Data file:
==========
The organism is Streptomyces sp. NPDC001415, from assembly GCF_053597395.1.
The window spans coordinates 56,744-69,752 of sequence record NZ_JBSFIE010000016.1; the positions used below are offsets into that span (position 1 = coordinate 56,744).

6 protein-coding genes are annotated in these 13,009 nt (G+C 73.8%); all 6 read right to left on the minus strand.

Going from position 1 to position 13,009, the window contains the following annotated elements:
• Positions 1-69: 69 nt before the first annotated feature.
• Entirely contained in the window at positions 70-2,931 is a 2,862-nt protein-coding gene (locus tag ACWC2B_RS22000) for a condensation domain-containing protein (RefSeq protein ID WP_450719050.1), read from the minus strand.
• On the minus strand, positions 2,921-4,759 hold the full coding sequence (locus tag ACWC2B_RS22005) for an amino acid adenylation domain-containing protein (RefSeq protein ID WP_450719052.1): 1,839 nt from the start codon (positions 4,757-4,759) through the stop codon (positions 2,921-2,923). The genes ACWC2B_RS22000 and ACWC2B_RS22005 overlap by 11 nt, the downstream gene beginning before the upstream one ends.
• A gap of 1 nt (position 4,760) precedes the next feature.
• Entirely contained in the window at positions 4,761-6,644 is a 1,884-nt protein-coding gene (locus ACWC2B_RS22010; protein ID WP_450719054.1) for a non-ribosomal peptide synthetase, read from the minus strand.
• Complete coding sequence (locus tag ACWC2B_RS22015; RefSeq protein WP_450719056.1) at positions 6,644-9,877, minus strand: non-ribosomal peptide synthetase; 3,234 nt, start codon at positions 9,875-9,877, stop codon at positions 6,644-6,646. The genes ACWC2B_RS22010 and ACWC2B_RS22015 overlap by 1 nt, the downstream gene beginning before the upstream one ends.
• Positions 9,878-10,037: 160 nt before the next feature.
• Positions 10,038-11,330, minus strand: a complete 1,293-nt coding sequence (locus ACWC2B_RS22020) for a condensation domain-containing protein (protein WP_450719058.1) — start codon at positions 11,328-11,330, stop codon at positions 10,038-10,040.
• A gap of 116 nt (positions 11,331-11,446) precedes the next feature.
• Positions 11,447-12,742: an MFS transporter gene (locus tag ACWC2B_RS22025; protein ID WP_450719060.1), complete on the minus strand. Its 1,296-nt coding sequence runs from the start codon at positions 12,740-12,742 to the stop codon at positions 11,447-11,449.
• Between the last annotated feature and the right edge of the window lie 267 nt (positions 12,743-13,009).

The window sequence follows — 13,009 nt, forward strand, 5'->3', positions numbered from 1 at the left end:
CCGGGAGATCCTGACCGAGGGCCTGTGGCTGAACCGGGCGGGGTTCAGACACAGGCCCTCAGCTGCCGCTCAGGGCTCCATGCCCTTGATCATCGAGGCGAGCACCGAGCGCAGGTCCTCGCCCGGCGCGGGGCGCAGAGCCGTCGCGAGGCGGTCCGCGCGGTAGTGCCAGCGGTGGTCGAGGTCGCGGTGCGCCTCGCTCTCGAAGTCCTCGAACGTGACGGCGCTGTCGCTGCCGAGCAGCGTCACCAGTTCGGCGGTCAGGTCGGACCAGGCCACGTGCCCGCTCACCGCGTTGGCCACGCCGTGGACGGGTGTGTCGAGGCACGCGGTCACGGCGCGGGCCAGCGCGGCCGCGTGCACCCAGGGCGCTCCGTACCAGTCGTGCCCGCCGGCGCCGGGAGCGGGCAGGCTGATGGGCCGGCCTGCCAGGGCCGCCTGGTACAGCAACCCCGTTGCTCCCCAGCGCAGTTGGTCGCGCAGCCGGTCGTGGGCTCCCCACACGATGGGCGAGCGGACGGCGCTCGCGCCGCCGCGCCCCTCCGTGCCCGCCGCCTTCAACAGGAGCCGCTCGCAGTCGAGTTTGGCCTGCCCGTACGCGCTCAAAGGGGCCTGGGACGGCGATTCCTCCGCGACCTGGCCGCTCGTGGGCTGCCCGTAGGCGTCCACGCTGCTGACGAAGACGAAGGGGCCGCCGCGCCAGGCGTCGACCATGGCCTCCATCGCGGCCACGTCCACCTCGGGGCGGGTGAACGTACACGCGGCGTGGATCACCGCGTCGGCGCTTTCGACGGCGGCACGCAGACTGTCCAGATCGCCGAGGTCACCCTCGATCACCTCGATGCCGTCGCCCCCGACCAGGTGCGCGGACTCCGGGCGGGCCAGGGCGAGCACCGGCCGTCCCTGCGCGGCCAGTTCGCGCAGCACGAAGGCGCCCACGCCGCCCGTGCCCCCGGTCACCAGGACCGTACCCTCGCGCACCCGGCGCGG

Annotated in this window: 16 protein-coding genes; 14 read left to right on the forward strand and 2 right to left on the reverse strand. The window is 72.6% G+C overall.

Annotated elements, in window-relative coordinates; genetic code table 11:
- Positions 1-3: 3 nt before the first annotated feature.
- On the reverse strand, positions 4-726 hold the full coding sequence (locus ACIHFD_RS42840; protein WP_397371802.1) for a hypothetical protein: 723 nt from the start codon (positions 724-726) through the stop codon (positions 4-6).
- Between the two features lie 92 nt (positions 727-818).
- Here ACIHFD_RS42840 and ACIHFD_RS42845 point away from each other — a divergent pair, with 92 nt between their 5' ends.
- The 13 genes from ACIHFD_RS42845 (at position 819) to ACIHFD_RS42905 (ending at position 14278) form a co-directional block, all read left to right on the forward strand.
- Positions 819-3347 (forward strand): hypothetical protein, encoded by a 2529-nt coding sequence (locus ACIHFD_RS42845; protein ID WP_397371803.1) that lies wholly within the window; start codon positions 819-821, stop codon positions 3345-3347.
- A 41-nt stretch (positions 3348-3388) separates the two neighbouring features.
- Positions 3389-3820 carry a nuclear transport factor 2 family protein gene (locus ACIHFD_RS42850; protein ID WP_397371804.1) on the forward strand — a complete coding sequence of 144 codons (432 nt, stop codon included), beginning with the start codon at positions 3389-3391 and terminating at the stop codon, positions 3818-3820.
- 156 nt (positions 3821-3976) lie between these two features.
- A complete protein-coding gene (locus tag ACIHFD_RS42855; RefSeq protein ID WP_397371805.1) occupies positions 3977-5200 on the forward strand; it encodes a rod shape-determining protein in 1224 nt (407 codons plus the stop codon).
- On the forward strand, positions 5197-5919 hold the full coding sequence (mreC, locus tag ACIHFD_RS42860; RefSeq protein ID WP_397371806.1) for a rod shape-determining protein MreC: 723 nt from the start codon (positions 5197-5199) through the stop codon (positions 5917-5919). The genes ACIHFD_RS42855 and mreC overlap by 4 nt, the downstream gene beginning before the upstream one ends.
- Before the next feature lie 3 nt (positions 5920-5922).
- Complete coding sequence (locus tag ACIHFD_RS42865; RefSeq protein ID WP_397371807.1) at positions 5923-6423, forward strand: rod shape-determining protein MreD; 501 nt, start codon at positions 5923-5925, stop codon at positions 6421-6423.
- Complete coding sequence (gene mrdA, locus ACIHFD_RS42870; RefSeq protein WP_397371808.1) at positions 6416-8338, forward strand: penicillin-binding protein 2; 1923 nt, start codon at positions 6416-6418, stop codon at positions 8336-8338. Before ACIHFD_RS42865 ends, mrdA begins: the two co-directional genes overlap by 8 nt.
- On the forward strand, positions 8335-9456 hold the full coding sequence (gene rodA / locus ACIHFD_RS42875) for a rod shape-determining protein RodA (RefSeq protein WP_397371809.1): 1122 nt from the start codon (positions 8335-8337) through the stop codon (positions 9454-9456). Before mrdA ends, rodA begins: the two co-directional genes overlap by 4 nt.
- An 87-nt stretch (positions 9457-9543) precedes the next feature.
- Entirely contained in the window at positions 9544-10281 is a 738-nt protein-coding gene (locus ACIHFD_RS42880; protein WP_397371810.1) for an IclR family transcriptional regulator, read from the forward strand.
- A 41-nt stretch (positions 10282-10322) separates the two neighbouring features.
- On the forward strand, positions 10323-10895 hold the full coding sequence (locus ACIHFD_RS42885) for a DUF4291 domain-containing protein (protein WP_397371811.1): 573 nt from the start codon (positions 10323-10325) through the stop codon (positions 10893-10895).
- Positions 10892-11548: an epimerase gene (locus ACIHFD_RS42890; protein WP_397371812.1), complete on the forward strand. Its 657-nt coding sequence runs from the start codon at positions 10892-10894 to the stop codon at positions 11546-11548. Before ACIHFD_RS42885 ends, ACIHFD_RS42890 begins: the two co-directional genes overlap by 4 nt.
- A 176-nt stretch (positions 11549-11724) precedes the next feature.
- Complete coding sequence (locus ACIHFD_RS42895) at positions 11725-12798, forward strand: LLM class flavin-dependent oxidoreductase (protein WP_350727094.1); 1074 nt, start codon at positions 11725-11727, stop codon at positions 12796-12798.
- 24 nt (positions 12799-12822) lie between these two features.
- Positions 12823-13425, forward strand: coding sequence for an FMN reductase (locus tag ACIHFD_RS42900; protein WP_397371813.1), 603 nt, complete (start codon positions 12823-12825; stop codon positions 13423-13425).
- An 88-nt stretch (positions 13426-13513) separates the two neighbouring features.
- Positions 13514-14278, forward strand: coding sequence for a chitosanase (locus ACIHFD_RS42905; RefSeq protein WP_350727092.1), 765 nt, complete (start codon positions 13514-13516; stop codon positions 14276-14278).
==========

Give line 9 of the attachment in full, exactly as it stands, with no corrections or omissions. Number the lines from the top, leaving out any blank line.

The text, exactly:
• Entirely contained in the window at positions 4,761-6,644 is a 1,884-nt protein-coding gene (locus ACWC2B_RS22010; protein ID WP_450719054.1) for a non-ribosomal peptide synthetase, read from the minus strand.